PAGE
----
• Much though I despise the term, "cloud computing" is not meaningless or even sensationalistic, and there are some very big companies who have built their success on cloud computing. It is, perhaps, over-hyped and watered down, and it's undeniably a buzzword. It's also pretty misunderstood, as you yourself are evidence of (the basic concept is simply "hosted computing services"). However, to say you think a company lacks credibility because they speak of cloud computing is, frankly, idiotic.

    The first part of your post makes sense, though. I could understand a company that wasn't deeply involved with computer software might not be aware of a programming language, even a common one, although you'd think they might make at least a trivial web search. However, for a software-focused company to be unaware of Python's importance is, frankly, unbelievable. This guy is just trying to pull whatever damage control he can.

  • by Anonymous Coward on Tuesday February 19, 2013 @09:50PM (#42951599)

    Folly is the cloak of knavery

  • by betterunixthanunix (980855) on Tuesday February 19, 2013 @09:56PM (#42951633)
    If a person who runs a hosting company is not even familiar with a major programming language that is widely used for web development, his credibility is seriously questionable. It is the equivalent of a car dealership whose owner has never heard of Ferrari.
  • by dbIII (701233) on Tuesday February 19, 2013 @09:57PM (#42951641)
    It's what happens when the suits are a clueless new nobility chosen due to who they are related to instead of some proven ability to run a large organisation.
  • by Grishnakh (216268) on Tuesday February 19, 2013 @10:58PM (#42952095)

    I'm not so sure about this. If you were running a corporation and only cared about the bottom line, the last thing you'd do is choose a high-risk action like getting into a trademark fight that you're not likely to win because you're trying to steal a trademark from an organization that's been using that same name for a long time and is in wide global usage by an extremely large number of people (developers), and which name is extremely well-known in the It industry. A true smart sociopath would not do such a thing. Only a clueless moron (possibly still a sociopath, but not a smart one), probably one who got his job solely because of his frat-buddy connections, would do something this dumb.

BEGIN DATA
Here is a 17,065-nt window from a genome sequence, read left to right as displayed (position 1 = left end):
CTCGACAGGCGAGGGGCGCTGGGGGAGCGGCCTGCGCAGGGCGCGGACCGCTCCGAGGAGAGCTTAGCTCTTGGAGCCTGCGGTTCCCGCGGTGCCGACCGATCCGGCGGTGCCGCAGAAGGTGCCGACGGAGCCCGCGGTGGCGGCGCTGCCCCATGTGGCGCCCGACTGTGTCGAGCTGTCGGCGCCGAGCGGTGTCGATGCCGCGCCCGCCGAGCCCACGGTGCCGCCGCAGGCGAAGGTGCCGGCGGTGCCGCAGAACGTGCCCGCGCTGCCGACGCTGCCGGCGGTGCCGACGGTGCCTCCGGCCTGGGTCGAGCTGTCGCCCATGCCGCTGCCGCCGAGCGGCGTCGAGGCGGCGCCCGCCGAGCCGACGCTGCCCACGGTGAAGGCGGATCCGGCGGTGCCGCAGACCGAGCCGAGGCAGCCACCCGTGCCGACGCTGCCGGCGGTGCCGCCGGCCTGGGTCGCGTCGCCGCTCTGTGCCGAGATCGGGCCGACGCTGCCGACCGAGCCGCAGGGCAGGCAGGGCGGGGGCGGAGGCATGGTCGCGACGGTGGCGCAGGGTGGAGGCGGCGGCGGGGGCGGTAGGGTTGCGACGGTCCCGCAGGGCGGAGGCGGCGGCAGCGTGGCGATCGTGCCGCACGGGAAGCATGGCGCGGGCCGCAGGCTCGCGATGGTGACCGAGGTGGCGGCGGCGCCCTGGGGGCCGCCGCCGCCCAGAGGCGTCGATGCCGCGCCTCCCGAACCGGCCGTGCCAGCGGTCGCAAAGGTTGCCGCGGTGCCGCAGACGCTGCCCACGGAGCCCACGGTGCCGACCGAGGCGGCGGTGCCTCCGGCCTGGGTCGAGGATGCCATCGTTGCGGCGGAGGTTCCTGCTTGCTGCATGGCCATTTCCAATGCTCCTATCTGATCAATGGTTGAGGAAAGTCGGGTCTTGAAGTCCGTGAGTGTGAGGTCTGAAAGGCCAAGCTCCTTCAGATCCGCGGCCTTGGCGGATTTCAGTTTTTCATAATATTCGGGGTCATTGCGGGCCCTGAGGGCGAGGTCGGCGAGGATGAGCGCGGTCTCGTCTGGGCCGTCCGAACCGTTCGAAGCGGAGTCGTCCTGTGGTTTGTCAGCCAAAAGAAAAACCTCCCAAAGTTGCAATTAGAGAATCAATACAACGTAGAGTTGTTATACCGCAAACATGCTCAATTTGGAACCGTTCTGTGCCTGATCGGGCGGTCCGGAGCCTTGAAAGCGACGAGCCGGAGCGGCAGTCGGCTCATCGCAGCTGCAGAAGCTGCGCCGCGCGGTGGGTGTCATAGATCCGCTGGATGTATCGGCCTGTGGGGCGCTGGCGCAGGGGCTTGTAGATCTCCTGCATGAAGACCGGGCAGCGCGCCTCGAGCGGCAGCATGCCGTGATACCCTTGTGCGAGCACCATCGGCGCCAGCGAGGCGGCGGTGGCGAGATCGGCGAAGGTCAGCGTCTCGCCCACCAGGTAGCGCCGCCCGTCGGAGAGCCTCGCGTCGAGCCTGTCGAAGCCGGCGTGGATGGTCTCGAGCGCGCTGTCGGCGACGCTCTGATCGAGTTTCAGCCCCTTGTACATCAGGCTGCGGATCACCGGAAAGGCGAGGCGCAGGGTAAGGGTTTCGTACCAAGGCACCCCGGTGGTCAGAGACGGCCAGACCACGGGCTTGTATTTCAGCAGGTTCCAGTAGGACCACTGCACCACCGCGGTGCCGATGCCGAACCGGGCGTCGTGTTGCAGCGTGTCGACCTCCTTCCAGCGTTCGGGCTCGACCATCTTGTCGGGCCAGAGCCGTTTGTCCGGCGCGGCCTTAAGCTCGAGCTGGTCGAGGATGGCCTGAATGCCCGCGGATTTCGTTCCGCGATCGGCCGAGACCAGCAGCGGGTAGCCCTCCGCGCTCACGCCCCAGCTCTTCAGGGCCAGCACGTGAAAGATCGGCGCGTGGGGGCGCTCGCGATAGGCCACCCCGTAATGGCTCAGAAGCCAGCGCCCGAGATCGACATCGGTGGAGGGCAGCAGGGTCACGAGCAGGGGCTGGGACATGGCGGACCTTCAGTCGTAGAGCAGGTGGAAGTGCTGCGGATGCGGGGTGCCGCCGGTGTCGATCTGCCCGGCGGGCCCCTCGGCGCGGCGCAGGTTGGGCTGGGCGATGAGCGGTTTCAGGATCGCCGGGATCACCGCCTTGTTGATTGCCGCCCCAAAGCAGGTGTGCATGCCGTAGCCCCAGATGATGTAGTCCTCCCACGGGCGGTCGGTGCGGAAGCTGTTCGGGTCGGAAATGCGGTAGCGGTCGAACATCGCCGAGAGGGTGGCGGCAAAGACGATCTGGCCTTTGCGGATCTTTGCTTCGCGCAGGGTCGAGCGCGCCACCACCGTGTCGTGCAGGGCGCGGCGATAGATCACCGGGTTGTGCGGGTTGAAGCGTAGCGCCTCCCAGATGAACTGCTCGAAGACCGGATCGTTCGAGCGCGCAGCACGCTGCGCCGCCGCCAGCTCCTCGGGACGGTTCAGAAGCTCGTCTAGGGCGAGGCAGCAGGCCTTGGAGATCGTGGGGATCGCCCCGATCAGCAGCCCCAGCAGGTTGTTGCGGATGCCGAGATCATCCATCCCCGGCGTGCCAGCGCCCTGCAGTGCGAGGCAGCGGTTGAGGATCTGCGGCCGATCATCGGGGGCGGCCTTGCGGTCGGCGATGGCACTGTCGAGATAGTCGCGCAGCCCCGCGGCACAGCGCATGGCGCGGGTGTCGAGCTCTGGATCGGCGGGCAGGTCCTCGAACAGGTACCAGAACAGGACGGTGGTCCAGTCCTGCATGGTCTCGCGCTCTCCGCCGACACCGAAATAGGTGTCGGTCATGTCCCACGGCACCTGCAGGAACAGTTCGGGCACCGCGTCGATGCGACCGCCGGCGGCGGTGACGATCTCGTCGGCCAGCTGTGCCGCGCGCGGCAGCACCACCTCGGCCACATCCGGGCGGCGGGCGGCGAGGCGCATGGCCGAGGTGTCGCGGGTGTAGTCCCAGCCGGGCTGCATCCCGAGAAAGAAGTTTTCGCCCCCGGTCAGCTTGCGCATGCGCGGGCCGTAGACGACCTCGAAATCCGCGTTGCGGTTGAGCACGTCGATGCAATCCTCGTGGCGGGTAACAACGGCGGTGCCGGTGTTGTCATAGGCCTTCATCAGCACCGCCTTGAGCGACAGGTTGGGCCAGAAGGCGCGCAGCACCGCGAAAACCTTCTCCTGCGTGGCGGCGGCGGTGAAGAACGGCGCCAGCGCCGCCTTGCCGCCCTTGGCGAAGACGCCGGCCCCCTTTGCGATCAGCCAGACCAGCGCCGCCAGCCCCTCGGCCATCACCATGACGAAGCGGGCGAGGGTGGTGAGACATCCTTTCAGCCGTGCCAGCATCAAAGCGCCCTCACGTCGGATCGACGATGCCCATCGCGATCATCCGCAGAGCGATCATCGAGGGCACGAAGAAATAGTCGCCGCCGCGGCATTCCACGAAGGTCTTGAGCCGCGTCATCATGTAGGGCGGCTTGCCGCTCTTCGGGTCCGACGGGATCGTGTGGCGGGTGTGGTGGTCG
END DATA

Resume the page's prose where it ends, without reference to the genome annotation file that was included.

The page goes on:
• by Genda (560240) <mariet@nOSpAM.got.net> on Wednesday February 20, 2013 @04:30AM (#42953701) Journal

    No, they used to serve shareholders, now they serve themselves and if they have to fabricate information to justify their big fat bonuses, they will spin doctor a warthog's rectum into a silk clutch and a lovely pair of ear rings to do so. All you have to do is look at the long line of investors who've had their collective financial asses handed to them over the last 5 years while CEOs continue to samba all the way to the bank. I think nowadays, a Fortune 100 CEO would have to actually wear a Lady Gaga style meat suit made of skinned live babies, to even raise an eyebrow.

My idea of roughing it turning the air conditioner too low.